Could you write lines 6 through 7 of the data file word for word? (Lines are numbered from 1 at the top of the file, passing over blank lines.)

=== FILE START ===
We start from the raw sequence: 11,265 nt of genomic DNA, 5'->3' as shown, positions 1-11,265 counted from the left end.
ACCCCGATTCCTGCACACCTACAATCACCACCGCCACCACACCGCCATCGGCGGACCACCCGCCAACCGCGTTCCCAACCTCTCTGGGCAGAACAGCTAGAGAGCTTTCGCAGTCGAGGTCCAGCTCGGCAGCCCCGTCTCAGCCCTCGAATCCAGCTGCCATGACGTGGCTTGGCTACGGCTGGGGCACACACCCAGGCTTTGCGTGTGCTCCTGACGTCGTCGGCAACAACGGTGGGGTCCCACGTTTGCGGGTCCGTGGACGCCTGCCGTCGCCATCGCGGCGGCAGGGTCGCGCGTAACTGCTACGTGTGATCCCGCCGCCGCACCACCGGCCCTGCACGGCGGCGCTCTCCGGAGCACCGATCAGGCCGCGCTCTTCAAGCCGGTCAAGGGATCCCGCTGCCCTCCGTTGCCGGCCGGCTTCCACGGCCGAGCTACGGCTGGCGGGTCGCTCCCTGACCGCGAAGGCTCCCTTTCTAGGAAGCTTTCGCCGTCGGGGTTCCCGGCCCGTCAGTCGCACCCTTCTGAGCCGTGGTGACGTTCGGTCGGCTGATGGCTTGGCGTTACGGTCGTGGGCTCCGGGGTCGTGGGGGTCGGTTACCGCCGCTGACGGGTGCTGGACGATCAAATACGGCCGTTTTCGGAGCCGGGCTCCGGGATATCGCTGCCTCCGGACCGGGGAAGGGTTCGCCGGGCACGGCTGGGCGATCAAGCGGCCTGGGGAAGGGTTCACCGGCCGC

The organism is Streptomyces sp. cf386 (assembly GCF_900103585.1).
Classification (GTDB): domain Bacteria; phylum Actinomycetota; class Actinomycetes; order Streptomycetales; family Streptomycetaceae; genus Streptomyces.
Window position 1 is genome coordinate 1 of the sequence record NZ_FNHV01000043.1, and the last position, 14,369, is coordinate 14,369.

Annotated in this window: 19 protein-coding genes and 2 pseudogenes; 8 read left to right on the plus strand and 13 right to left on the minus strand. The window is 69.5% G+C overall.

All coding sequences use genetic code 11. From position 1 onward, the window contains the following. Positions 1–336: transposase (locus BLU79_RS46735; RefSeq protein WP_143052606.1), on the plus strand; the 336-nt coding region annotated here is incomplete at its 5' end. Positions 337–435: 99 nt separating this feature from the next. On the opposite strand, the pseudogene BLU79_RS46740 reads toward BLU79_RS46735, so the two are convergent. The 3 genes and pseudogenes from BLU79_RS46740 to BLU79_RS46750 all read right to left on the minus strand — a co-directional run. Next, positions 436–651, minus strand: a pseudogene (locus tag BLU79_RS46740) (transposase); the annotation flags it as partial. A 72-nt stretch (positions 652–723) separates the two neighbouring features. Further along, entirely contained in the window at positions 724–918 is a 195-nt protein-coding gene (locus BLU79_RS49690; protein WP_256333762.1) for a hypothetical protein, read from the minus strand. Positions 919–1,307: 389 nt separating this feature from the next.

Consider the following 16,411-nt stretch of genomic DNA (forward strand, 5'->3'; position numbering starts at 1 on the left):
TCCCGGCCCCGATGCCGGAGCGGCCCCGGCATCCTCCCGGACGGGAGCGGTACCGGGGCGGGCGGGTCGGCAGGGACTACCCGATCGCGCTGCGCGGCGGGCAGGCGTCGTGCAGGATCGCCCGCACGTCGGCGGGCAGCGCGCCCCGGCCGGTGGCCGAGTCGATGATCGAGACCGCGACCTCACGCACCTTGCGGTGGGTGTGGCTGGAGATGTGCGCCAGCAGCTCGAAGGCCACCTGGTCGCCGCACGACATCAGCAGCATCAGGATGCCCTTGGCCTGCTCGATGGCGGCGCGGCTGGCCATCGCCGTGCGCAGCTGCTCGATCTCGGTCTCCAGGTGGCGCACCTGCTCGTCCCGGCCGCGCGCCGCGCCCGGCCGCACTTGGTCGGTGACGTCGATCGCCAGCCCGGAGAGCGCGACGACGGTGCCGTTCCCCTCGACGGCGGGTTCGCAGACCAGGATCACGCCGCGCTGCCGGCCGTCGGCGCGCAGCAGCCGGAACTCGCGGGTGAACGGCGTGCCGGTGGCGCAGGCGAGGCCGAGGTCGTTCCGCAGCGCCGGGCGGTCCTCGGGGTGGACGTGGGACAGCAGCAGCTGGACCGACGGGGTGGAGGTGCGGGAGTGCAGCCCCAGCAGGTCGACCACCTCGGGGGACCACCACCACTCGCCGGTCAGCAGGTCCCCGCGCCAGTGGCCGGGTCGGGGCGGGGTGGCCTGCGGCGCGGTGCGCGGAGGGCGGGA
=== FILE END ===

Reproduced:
Annotated in this window: 19 protein-coding genes and 2 pseudogenes; 8 read left to right on the plus strand and 13 right to left on the minus strand. The window is 69.5% G+C overall.

All coding sequences use genetic code 11. From position 1 onward, the window contains the following. Positions 1–336: transposase (locus BLU79_RS46735; RefSeq protein WP_143052606.1), on the plus strand; the 336-nt coding region annotated here is incomplete at its 5' end. Positions 337–435: 99 nt separating this feature from the next. On the opposite strand, the pseudogene BLU79_RS46740 reads toward BLU79_RS46735, so the two are convergent. The 3 genes and pseudogenes from BLU79_RS46740 to BLU79_RS46750 all read right to left on the minus strand — a co-directional run. Next, positions 436–651, minus strand: a pseudogene (locus tag BLU79_RS46740) (transposase); the annotation flags it as partial. A 72-nt stretch (positions 652–723) separates the two neighbouring features. Further along, entirely contained in the window at positions 724–918 is a 195-nt protein-coding gene (locus BLU79_RS49690; protein WP_256333762.1) for a hypothetical protein, read from the minus strand. Positions 919–1,307: 389 nt separating this feature from the next.